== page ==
Almost 250 nurses were assaulted in HSE-run hospitals in the first half of this year, new figures show.
Nine out 10 assaults on staff in hospitals (89 per cent) were against nurses, according to data provided to Sinn Féin health spokeswoman Louise O’Reilly in response to a parliamentary question.
There have been 279 assaults on staff in HSE hospitals since the beginning of January, 249 of which were against nurses.
The Irish Nurses and Midwives Organisation (INMO) blamed the problems on understaffing, overcrowding and under-capacity, which it described as creating a "pressure cooker environment".
INMO general secretary Phil Ní Sheaghdha said proper staffing in hospitals would reduce the likelihood of tense environments.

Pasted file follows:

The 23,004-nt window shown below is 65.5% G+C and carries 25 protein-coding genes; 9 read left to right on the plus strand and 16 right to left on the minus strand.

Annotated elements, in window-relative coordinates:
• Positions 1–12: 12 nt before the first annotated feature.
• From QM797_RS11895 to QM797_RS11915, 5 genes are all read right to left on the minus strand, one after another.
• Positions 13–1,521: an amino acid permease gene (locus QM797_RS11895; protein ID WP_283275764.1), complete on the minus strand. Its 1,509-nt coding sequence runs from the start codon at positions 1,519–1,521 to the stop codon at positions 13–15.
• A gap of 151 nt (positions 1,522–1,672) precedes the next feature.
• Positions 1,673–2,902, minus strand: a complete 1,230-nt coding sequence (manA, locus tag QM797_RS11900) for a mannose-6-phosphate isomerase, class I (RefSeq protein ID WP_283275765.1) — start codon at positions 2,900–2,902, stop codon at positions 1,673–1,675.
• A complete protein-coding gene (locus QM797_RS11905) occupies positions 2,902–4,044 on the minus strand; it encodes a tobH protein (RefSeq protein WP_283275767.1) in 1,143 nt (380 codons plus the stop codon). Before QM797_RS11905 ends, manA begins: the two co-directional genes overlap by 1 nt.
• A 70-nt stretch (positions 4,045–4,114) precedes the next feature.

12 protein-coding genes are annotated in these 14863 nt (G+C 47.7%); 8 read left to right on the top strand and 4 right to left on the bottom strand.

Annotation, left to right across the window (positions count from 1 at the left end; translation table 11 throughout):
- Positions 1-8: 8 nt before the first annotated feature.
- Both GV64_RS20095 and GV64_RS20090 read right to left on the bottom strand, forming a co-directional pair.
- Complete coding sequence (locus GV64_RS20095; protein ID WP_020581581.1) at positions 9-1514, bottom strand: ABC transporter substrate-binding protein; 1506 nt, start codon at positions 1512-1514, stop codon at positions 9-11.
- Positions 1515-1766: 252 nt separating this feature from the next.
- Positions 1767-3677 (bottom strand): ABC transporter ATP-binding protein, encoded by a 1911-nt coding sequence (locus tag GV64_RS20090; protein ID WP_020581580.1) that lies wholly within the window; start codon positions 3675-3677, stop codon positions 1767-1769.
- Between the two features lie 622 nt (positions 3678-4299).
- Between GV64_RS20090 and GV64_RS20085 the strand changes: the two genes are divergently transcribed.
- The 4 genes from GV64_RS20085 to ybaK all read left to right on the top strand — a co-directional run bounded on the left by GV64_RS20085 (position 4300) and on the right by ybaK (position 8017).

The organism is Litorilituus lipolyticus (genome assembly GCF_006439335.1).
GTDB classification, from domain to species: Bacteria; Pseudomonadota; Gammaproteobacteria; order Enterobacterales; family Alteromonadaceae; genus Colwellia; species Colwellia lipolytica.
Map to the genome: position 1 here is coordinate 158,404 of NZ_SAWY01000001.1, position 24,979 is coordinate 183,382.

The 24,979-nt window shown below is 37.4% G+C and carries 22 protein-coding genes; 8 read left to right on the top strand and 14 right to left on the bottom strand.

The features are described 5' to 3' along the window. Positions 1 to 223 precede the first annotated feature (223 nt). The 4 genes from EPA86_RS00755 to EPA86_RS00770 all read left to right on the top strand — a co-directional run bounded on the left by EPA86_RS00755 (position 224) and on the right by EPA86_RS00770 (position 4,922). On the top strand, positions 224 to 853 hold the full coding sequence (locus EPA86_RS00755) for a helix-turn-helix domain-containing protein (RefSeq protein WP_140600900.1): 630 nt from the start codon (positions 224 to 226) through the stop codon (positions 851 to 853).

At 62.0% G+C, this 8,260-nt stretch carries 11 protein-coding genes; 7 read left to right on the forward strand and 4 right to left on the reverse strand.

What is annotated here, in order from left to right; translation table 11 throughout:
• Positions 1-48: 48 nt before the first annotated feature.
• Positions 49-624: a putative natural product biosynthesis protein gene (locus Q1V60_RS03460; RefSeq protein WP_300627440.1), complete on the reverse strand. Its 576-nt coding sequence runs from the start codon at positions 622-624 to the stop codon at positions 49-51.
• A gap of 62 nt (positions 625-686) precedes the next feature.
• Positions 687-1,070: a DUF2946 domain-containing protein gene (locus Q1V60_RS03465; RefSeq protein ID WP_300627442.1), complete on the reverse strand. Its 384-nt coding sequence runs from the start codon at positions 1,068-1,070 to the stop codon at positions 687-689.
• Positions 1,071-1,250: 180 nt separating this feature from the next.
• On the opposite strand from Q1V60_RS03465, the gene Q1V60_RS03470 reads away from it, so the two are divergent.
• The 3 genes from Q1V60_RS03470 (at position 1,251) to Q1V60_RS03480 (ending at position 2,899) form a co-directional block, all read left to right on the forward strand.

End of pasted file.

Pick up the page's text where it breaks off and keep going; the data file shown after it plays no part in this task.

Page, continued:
“Any assault on a frontline health worker is completely unacceptable. Nurses are clearly bearing the brunt of assaults - facing nearly 90 per cent of attacks,” he said.
“Overcrowded, understaffed services create a pressure cooker environment. Patients can get frustrated at conditions and a tiny minority unacceptably lash out at staff. That means frontline staff being put at risk for conditions they are not responsible for.”
She added that the figures were “just the tip of the iceberg”.
“Many more assaults go unreported, as nurses are often too busy to stop work and do the paperwork. The statistics also do not include voluntary hospitals, where problems are likely just as bad.”
Ms O’Reilly said the number of assaults was “staggeringly high” and the safety of health service staff needs to be prioritised. She urged the HSE to employ more security staff.
“Any assault or attempted assault on a member of the health service as they try to do their job is unacceptable,” she said.
“Nurses play a key role in the delivery of our public health services, and for them to face such high levels of assault is completely unacceptable. The HSE, and the Minister for Health, need to increase measures to reduce the number of assaults our nurses face.”